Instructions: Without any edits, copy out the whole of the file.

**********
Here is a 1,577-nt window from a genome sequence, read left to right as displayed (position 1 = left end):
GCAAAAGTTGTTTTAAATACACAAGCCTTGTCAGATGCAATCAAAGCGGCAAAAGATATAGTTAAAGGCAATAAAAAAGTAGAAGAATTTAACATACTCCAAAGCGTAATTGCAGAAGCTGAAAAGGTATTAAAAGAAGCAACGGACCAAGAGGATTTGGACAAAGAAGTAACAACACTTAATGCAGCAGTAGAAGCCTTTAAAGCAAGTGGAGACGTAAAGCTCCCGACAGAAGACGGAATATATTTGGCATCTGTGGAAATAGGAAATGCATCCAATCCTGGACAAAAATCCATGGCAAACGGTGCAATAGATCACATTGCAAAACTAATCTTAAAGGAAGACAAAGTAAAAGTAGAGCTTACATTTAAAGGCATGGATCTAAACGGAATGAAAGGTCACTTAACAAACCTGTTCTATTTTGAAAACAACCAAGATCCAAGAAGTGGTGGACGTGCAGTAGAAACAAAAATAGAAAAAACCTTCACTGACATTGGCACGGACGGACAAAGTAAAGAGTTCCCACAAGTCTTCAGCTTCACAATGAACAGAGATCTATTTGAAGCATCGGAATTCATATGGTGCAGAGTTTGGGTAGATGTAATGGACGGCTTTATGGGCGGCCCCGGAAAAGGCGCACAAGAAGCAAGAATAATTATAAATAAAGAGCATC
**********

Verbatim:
Here is a 1,577-nt window from a genome sequence, read left to right as displayed (position 1 = left end):
GCAAAAGTTGTTTTAAATACACAAGCCTTGTCAGATGCAATCAAAGCGGCAAAAGATATAGTTAAAGGCAATAAAAAAGTAGAAGAATTTAACATACTCCAAAGCGTAATTGCAGAAGCTGAAAAGGTATTAAAAGAAGCAACGGACCAAGAGGATTTGGACAAAGAAGTAACAACACTTAATGCAGCAGTAGAAGCCTTTAAAGCAAGTGGAGACGTAAAGCTCCCGACAGAAGACGGAATATATTTGGCATCTGTGGAAATAGGAAATGCATCCAATCCTGGACAAAAATCCATGGCAAACGGTGCAATAGATCACATTGCAAAACTAATCTTAAAGGAAGACAAAGTAAAAGTAGAGCTTACATTTAAAGGCATGGATCTAAACGGAATGAAAGGTCACTTAACAAACCTGTTCTATTTTGAAAACAACCAAGATCCAAGAAGTGGTGGACGTGCAGTAGAAACAAAAATAGAAAAAACCTTCACTGACATTGGCACGGACGGACAAAGTAAAGAGTTCCCACAAGTCTTCAGCTTCACAATGAACAGAGATCTATTTGAAGCATCGGAATTCATATGGTGCAGAGTTTGGGTAGATGTAATGGACGGCTTTATGGGCGGCCCCGGAAAAGGCGCACAAGAAGCAAGAATAATTATAAATAAAGAGCATC